Should I Keep CNA job?

Nursing Students General Students


Hi everyone, I really need some advice.

I'm in my second year of a full time ADN program.

I'm a single mom to three teenagers (13, 16 and 18), have a house, lawn, pool and dog, and a private massage therapy practice where I see about 10 clients a week, some outcalls where I go to them (including assisted living seniors and those with dementia in nursing homes).

Freshman year, I got a job at a hospital as a per diem clinical associate (nurse's aid). I've been there since March and the experience being on a unit has been invaluable.

I'm doing one 8 hour shift a week. The pay is so low. I'm wondering if it's worth it to continue considering it takes time away from studies, the kids and the massage practice (i.e., my bread and butter source of income.)

The experience was valuable but do I need to keep doing it? I've had six months to learn and work on the floor.

I'd appreciate any and all advice!



I guess it depends. Do you want to work at that hospital once you finish school? If so, maybe I would stay at least a full year if you haven't already.

But really it's up to you. If you leave, make sure you give good notice and do your best on all your remaining shifts.

This particular hospital does not hire ADN nurses. So they won't be hiring me

I guess I'm just wondering if the CNA experience is valuable enough for me to risk lower grades in nursing school this year. Or if the six months I've done it is good enough exposure.

The CNA experience is valuable to have going into your first semester of nursing school. That's really it.

I can't speak for everyone but every CNA I know who keeps working during nursing school only does so because they can't afford not to. If you can afford to not work, do it.

This particular hospital does not hire ADN nurses. So they won't be hiring me

I took a CNA job in the last semester of my ADN. The per diem job wound up being full time. I also learned in the short time I was there it was not a place I wanted to work. If the place isn't in the habit of hiring their CNAs and the money isn't worth it, I have to agree that study time is way more important.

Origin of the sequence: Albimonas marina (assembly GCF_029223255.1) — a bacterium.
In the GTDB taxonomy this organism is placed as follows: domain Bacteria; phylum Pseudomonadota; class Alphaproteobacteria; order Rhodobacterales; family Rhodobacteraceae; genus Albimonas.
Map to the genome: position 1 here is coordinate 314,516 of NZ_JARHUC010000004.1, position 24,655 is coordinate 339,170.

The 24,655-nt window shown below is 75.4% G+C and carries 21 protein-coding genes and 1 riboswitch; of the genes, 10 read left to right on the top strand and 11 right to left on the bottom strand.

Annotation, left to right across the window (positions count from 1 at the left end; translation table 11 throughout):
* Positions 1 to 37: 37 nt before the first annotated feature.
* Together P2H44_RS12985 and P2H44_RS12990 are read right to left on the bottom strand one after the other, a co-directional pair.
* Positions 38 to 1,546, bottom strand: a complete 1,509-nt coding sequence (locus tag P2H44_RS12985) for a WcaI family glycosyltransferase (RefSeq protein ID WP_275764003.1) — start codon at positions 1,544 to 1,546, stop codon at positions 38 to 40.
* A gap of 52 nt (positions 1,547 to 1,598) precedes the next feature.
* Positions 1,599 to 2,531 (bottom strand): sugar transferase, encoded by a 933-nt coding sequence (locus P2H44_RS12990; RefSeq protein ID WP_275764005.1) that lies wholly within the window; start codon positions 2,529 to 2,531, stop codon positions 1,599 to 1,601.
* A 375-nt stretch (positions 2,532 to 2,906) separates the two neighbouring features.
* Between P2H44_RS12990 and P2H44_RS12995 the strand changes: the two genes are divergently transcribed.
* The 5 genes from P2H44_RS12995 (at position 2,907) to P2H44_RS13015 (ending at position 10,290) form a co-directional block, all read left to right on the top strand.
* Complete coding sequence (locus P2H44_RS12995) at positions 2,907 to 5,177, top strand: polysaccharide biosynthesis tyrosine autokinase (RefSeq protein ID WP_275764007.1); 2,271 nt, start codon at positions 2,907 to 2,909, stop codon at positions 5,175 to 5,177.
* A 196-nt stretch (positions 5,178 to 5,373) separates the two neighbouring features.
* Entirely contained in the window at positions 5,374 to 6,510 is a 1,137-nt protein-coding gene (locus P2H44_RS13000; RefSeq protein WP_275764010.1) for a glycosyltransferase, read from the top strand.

I'd say keep your CNA job. Because you are per diem, you likely have options in terms of scheduling. Maybe pick up shifts during breaks from school (including the long summer break) and focus on your other commitments while school is in session. I agree that CNA experience as a nursing student is a positive. The lines of work are different for sure, but CNA skills are actually basic nursing skills delegated by the RN to the CNA, so the future nurse will need to have mastered these skills anyway because they will be supervising the CNA staff in their future nursing role.

Some benefits of working as a CNA while en route to becoming an RN:

1. Learn the importance of teamwork. I cannot emphasize this enough. There are many instances in the health-care setting where you simply can't do something on your own and you must be able to seek out help from others and be willing to help them out too. Plus, you have to be able to collaborate with a variety of staff on the patient care team.

2. Learn how to communicate with patients. This takes practice because not all patients are alike. Like us, they all have different personalities and ways of communicating with others. Working as a CNA will expose you to lots of different patients with whom you will be speaking with. It's great practice, actually.

3. Time management and resilience. I hear a lot of people whine about clinical. Reality is that in nursing you have more than one patient, you don't get to spend hours researching them before taking them on as an assignment, and you don't always have a Momma/Dadda nurse (clinical instructor or mentor or supervisor) at your fingertips to help you figure every little problem out. While CNA work is different than RN work in many respects, both still have to provide for the needs of many different patients/residents during a given shift. You learn all about prioritizing and problem-solving real quick. Suddenly, the one patient you have in clinical doesn't seem all that stressful.

4. Improved empathy and compassion for others. The CNA works directly with the patient/resident and will be exposed to all different types of emotional and physical challenges faced by these people. We live in a self-obsessed society, and even nursing schools themselves are set up to have us compete with one another (just the nature of the beast), so I think some time, albeit stressful time, working directly with others in need helps to put things in perspective.

5. Exposure. Even though a CNA is not an RN, both work together closely. You get to see what the nurses do on a day-to-day basis and you are exposed to the general medical environment. There's lots to learn here.

5. Motivation. I work as a CNA, and while there are parts of it that I love, there are those parts that I don't particularly care for. When I feel discouraged by nursing school I can just remind myself "Do I want to work as a CNA for the rest of my life?" No, I do not. This is the first semester that I have worked as a CNA. So far, I'm actually doing better in terms of getting things done, being on time, staying motivated, etc.

Whatever you decide to do, good luck!

Specializes in ICU Stepdown.

I would quit. 8 hours is negligible if you are making money a different way. Also, agreed with a previous poster that CNA experience REALLY only helps the first semester and once you have it, you have it. If the hospital where you're working does not hire ADN nurses, I don't truly see the value working there.

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